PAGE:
Saturday, February 12, 2011

DEMENTIA - TERM OF CONVENIENCE

The site has been a little quiet lately. StayingMe is all about caring and because we are carers, we feel that we have much to offer to help those who care for others.

As many carers know, life is often a roller-coaster ride with many ups and downs that span all of the different aspects of being a carer. Our particular ride over the last few weeks has been related to the health of one of those that we care for, and which actually highlights an all too frequent problem that you might expect to encounter in your duties as a carer of someone with dementia.

It is the use of dementia by others as a term of convenience.

Let me explain.

A patient has a particular type of dementia which causes certain personality issues. We'll give it a name - Frontal Lobe Dementia. This patient also has a number of mechanical control symptoms related to a stroke.

Because the patient is known to have dementia, it is not uncommon to find all of their symptoms lumped into the dementia basket. For example, if they cannot speak then it is because of the dementia. If they cannot swallow then it is because of the dementia. if they grasp at unseen visions in the air then it is because of dementia.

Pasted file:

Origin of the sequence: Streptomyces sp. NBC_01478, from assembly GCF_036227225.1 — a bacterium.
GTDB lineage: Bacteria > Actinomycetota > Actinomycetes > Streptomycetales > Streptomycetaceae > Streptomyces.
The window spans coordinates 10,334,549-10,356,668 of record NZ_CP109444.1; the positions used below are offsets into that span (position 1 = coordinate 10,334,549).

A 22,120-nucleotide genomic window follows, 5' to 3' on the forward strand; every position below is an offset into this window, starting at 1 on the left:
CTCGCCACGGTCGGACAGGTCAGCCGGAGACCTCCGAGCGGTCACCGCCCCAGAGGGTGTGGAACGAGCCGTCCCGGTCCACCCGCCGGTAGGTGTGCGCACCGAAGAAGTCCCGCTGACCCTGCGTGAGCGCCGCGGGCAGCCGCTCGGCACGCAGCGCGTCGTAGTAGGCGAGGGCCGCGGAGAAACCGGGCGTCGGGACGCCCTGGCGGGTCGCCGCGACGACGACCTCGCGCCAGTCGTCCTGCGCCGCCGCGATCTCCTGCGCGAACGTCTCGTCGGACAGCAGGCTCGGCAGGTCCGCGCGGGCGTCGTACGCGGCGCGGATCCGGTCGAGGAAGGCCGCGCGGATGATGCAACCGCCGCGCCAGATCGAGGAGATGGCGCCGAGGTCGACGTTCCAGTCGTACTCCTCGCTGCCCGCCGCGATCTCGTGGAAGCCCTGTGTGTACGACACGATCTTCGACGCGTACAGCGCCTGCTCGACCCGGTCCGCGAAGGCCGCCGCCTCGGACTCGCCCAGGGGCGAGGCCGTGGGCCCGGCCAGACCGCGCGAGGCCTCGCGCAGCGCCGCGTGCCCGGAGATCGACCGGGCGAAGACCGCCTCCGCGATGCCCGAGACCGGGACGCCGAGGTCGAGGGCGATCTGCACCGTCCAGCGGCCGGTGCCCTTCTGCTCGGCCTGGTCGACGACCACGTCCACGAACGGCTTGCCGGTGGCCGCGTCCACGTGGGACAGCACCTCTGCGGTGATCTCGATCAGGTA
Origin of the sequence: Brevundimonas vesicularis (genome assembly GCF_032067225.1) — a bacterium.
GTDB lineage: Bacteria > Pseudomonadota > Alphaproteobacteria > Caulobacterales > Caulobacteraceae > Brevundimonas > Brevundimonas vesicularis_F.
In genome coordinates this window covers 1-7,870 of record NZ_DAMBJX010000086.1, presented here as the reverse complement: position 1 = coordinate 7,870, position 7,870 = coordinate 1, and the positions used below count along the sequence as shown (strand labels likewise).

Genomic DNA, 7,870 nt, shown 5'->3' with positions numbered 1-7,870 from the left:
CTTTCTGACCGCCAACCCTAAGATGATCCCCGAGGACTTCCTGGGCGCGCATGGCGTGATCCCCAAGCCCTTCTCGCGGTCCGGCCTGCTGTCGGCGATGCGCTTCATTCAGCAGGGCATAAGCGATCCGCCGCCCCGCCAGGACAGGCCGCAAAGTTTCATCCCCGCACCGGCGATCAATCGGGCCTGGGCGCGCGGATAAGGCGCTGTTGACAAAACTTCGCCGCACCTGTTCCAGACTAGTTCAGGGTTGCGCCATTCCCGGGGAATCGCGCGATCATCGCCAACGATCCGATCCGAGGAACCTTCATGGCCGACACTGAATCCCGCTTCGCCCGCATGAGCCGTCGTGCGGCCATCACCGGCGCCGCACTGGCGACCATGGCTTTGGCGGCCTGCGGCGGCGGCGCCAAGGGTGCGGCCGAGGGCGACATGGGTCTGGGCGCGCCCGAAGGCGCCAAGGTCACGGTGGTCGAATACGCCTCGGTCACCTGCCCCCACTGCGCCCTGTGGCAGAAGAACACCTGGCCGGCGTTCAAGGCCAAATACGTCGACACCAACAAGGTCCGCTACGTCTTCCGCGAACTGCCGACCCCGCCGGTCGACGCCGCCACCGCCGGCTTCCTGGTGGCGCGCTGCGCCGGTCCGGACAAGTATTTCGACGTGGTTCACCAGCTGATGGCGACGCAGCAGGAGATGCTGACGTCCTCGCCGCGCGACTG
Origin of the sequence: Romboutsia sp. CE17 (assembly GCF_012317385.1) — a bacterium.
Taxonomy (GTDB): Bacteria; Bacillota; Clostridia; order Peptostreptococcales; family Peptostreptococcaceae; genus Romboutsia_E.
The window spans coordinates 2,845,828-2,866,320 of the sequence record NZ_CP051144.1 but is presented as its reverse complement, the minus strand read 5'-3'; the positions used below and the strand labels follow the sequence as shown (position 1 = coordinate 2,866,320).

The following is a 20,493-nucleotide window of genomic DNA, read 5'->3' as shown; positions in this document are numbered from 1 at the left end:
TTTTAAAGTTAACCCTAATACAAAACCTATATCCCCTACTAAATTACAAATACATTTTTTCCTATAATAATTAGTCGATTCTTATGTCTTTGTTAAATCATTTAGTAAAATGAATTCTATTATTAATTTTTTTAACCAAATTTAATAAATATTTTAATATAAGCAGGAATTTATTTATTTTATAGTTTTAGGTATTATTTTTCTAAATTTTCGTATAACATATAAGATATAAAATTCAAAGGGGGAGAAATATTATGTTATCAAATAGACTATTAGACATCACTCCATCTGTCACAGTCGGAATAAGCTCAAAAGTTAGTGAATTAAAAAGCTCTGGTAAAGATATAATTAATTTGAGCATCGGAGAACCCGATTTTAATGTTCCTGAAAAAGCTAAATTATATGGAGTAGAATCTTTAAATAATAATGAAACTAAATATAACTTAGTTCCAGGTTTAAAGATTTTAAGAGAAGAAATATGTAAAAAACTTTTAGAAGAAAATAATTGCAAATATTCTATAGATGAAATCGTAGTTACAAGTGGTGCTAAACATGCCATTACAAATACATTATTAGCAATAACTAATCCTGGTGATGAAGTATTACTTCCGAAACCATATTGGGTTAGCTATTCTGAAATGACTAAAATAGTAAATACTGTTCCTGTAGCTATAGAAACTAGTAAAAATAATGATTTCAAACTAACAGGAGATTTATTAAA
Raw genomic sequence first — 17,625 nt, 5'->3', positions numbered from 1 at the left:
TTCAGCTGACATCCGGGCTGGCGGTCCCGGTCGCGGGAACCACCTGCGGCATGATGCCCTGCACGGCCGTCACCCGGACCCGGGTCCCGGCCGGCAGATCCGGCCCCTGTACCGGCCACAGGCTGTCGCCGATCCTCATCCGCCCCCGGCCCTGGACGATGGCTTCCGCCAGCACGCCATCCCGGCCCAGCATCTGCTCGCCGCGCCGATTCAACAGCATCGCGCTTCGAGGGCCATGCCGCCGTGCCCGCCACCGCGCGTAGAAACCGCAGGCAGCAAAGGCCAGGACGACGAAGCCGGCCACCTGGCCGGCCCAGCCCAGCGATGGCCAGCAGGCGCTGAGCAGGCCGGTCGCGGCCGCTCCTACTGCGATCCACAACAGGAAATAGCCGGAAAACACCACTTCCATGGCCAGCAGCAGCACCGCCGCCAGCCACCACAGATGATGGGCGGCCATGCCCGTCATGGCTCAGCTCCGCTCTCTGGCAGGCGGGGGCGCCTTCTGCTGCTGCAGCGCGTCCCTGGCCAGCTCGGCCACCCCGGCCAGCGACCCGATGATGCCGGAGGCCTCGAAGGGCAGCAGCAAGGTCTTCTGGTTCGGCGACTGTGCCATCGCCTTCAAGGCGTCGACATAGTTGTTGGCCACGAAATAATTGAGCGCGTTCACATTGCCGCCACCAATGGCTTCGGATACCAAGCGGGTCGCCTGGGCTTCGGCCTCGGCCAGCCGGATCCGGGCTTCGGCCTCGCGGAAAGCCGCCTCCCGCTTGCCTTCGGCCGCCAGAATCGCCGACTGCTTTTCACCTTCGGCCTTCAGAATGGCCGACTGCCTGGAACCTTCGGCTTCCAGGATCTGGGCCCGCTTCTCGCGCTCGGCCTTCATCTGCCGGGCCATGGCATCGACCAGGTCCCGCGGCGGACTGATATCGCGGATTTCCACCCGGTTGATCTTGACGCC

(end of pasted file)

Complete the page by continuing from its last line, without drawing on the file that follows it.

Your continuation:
Bulk allocation of symptoms like this might not seem too problematic, if for example someone is in hospital with a broken hip. But when the patients chances of recovery are involved then it can be quite serious.

For example, an inability to swallow due to dementia is almost certainly not going to improve because dementia is a progressive disease. On the other hand, if the inability to swallow is due to a stroke, then there is a chance for improvement - albeit a small one.

There are other problems that can arise also.

When someone has been diagnosed with dementia, any unusual or unexpected behaviors are automatically attributed to dementia. If someone is known to have dementia, for example, it is all too easy for those who have little real understanding of that person's particular affliction to distinguish between a legitimate behavior and one that occurs as a result of the dementia.

For example, in an aged care facility, a resident might insist that they should be going somewhere on a particular day but staff, knowing only that she has some form of dementia, ignore it. The reality might be that a pickup was scheduled but something critical has delayed it.

As carers we tend to know those we care for and are often able to distinguish physical symptoms and behaviors in terms of their originating causes. We know when someone is exhibiting signs of dementia versus indications of some other problem, illness or concern.

But most of society does not know. Doctors, nurses, personal care workers, shop-keepers - they can only rely on us to present them with a clearer view. And there lies the problem. Dementia is a term of convenience to many of them and our views - our experience - is often ascribed to 'denial' or 'optimism'.

Those in the best position to understand are most often treated, if not with contempt, then at least as over emotional loved ones who are blind to the 'truth' that others (with no experience of or history with the person involved) can 'see'.

Dementia is to them a convenient label that covers almost anything they can imagine.